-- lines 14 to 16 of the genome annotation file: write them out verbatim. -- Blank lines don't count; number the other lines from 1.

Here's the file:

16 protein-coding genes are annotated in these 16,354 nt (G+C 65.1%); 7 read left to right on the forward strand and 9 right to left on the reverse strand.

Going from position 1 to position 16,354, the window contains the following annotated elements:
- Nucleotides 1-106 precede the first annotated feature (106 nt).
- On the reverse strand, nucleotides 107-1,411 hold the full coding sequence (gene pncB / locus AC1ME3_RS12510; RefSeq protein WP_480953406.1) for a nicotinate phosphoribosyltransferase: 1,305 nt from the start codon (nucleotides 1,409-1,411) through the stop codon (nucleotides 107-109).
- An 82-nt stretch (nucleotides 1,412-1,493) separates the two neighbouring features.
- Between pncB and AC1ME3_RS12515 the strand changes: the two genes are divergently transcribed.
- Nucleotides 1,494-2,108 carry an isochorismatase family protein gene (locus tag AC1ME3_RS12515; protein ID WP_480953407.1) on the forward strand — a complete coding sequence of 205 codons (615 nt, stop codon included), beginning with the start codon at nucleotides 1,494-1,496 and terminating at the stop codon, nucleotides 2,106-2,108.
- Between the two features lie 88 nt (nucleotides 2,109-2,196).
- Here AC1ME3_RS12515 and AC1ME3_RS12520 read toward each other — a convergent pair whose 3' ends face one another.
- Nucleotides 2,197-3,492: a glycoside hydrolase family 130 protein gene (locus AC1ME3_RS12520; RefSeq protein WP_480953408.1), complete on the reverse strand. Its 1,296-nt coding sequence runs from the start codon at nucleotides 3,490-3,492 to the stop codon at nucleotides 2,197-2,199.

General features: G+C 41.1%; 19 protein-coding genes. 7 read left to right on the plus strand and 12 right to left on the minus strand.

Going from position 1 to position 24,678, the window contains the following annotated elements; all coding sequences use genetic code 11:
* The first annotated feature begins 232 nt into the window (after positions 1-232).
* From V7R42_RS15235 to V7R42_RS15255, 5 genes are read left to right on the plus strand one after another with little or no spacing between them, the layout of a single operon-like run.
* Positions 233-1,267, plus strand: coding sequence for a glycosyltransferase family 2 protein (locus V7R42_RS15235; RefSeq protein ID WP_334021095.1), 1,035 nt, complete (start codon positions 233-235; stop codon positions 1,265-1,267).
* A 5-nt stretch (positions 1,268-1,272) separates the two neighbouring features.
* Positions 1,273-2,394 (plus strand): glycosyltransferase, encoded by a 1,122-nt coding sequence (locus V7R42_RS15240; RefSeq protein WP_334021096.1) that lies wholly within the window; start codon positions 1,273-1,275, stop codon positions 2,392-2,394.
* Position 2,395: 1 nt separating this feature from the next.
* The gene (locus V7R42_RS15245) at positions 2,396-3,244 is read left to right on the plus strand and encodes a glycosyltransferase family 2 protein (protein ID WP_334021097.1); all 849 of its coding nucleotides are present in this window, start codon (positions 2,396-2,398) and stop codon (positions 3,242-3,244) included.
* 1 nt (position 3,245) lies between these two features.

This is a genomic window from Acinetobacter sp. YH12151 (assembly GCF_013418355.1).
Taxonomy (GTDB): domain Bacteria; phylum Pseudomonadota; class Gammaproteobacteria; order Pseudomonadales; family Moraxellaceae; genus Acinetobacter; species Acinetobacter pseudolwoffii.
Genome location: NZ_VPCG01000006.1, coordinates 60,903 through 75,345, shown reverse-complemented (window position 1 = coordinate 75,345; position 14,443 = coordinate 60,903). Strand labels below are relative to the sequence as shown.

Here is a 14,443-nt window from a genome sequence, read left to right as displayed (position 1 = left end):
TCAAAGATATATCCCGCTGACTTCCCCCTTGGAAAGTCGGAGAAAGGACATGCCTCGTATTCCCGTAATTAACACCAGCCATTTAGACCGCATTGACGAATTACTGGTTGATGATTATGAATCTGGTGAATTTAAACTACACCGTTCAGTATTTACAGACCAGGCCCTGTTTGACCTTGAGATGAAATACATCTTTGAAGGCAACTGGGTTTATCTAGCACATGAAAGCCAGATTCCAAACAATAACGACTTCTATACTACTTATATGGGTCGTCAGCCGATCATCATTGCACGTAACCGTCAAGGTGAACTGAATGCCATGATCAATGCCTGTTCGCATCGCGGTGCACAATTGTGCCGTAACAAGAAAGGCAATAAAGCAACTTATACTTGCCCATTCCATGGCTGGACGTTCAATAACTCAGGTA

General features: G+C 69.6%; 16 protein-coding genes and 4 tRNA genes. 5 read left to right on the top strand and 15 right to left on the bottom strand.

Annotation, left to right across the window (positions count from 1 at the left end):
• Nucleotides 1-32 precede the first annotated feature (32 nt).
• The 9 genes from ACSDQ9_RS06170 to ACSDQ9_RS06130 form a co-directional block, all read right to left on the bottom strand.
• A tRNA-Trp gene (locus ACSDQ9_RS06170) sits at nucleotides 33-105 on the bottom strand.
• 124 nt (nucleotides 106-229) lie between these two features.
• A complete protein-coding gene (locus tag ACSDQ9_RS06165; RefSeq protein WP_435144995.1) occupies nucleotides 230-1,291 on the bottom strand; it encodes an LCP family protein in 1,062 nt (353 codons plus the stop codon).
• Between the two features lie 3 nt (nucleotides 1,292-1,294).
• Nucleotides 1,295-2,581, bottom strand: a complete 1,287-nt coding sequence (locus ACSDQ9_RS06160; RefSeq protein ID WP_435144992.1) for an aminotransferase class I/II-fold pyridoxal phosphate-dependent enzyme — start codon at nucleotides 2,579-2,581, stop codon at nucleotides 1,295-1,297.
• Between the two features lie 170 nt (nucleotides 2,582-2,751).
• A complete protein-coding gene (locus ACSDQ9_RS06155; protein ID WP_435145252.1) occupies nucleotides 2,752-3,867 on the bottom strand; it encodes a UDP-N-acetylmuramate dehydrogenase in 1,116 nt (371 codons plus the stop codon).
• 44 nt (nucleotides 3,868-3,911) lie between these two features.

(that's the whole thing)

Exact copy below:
* From V7R42_RS15235 to V7R42_RS15255, 5 genes are read left to right on the plus strand one after another with little or no spacing between them, the layout of a single operon-like run.
* Positions 233-1,267, plus strand: coding sequence for a glycosyltransferase family 2 protein (locus V7R42_RS15235; RefSeq protein ID WP_334021095.1), 1,035 nt, complete (start codon positions 233-235; stop codon positions 1,265-1,267).
* A 5-nt stretch (positions 1,268-1,272) separates the two neighbouring features.